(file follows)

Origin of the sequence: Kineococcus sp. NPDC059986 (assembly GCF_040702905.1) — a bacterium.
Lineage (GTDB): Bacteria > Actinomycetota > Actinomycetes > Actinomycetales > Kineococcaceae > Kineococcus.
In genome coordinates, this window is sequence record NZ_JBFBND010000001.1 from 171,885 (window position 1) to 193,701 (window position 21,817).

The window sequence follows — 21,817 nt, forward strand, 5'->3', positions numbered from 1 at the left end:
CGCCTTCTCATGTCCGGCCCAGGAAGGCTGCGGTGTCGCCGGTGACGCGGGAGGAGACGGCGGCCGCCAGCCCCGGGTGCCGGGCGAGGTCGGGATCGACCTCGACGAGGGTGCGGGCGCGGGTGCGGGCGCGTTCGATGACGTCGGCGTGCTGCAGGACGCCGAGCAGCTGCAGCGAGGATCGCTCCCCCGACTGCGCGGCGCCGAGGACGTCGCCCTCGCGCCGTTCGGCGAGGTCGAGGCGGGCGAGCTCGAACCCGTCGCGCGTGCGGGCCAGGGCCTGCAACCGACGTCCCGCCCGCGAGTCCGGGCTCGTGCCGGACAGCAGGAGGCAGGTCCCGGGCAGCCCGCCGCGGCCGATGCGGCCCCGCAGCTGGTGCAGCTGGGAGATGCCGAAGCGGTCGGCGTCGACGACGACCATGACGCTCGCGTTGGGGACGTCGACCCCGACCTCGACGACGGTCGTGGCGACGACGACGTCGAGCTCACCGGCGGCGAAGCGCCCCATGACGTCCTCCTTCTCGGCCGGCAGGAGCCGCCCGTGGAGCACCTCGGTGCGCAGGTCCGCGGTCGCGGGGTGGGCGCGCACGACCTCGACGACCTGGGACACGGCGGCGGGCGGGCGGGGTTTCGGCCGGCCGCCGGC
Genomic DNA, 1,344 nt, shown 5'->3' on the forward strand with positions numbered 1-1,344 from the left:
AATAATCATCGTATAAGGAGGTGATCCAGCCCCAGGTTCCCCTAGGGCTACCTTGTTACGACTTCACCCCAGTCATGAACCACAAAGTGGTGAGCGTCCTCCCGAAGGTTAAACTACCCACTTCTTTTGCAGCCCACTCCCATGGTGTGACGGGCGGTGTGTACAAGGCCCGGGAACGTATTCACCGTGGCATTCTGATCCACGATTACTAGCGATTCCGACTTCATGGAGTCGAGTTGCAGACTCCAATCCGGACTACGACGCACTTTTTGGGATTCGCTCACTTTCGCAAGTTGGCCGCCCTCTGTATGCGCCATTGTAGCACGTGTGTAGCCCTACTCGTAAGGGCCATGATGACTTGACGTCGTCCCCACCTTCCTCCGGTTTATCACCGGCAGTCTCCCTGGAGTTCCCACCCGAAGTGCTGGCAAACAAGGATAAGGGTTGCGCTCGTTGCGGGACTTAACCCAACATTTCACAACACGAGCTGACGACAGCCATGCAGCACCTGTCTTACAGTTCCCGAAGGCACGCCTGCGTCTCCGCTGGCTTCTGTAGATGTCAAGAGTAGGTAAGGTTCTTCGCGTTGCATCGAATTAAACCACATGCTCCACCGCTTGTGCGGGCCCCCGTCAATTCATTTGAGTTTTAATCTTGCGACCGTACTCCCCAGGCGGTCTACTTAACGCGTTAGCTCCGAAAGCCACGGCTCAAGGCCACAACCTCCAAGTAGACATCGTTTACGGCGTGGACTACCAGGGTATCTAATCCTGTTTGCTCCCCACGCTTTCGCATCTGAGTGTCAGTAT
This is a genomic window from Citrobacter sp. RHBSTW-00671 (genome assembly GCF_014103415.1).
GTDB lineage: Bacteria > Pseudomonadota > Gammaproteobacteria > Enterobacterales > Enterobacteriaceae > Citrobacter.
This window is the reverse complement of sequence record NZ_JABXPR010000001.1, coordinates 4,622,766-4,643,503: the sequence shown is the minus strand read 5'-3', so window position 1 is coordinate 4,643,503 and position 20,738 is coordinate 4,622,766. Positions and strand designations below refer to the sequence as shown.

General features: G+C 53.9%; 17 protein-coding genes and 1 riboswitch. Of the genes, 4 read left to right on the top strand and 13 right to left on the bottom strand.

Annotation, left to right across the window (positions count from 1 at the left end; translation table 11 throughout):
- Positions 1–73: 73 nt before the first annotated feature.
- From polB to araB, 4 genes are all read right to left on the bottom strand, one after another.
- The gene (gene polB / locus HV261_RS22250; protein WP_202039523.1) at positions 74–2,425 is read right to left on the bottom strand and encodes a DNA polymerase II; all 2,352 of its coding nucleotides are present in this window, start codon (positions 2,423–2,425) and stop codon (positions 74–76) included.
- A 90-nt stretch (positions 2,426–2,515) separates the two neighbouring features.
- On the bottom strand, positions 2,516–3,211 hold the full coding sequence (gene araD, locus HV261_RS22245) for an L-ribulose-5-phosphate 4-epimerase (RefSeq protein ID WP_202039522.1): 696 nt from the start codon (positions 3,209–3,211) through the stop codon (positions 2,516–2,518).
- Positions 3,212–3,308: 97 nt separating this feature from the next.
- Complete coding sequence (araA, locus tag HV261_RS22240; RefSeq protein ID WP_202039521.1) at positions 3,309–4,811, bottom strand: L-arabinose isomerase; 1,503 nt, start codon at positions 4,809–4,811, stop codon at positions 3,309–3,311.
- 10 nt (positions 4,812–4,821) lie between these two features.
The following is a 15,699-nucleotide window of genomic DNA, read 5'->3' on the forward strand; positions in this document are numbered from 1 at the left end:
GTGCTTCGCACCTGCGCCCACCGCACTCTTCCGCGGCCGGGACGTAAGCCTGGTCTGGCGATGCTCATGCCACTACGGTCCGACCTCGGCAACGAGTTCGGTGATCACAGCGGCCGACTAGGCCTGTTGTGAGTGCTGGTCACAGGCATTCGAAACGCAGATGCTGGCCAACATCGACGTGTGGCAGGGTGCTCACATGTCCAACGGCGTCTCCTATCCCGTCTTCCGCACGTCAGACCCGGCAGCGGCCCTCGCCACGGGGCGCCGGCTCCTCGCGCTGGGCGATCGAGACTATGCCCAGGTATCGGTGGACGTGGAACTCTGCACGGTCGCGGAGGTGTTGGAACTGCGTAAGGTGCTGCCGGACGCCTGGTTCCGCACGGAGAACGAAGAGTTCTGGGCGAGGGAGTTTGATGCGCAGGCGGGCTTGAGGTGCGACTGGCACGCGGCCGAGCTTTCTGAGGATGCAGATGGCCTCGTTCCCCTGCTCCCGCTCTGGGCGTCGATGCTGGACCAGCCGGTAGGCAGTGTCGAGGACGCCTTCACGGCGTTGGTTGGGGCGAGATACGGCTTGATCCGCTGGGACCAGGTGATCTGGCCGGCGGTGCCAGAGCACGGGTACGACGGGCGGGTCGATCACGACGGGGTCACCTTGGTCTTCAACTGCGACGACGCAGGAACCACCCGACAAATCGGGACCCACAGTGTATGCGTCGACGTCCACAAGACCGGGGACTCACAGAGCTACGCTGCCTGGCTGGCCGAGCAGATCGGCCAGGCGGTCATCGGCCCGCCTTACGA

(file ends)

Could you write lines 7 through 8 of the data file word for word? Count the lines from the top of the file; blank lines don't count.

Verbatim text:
AATAATCATCGTATAAGGAGGTGATCCAGCCCCAGGTTCCCCTAGGGCTACCTTGTTACGACTTCACCCCAGTCATGAACCACAAAGTGGTGAGCGTCCTCCCGAAGGTTAAACTACCCACTTCTTTTGCAGCCCACTCCCATGGTGTGACGGGCGGTGTGTACAAGGCCCGGGAACGTATTCACCGTGGCATTCTGATCCACGATTACTAGCGATTCCGACTTCATGGAGTCGAGTTGCAGACTCCAATCCGGACTACGACGCACTTTTTGGGATTCGCTCACTTTCGCAAGTTGGCCGCCCTCTGTATGCGCCATTGTAGCACGTGTGTAGCCCTACTCGTAAGGGCCATGATGACTTGACGTCGTCCCCACCTTCCTCCGGTTTATCACCGGCAGTCTCCCTGGAGTTCCCACCCGAAGTGCTGGCAAACAAGGATAAGGGTTGCGCTCGTTGCGGGACTTAACCCAACATTTCACAACACGAGCTGACGACAGCCATGCAGCACCTGTCTTACAGTTCCCGAAGGCACGCCTGCGTCTCCGCTGGCTTCTGTAGATGTCAAGAGTAGGTAAGGTTCTTCGCGTTGCATCGAATTAAACCACATGCTCCACCGCTTGTGCGGGCCCCCGTCAATTCATTTGAGTTTTAATCTTGCGACCGTACTCCCCAGGCGGTCTACTTAACGCGTTAGCTCCGAAAGCCACGGCTCAAGGCCACAACCTCCAAGTAGACATCGTTTACGGCGTGGACTACCAGGGTATCTAATCCTGTTTGCTCCCCACGCTTTCGCATCTGAGTGTCAGTAT
This is a genomic window from Citrobacter sp. RHBSTW-00671 (genome assembly GCF_014103415.1).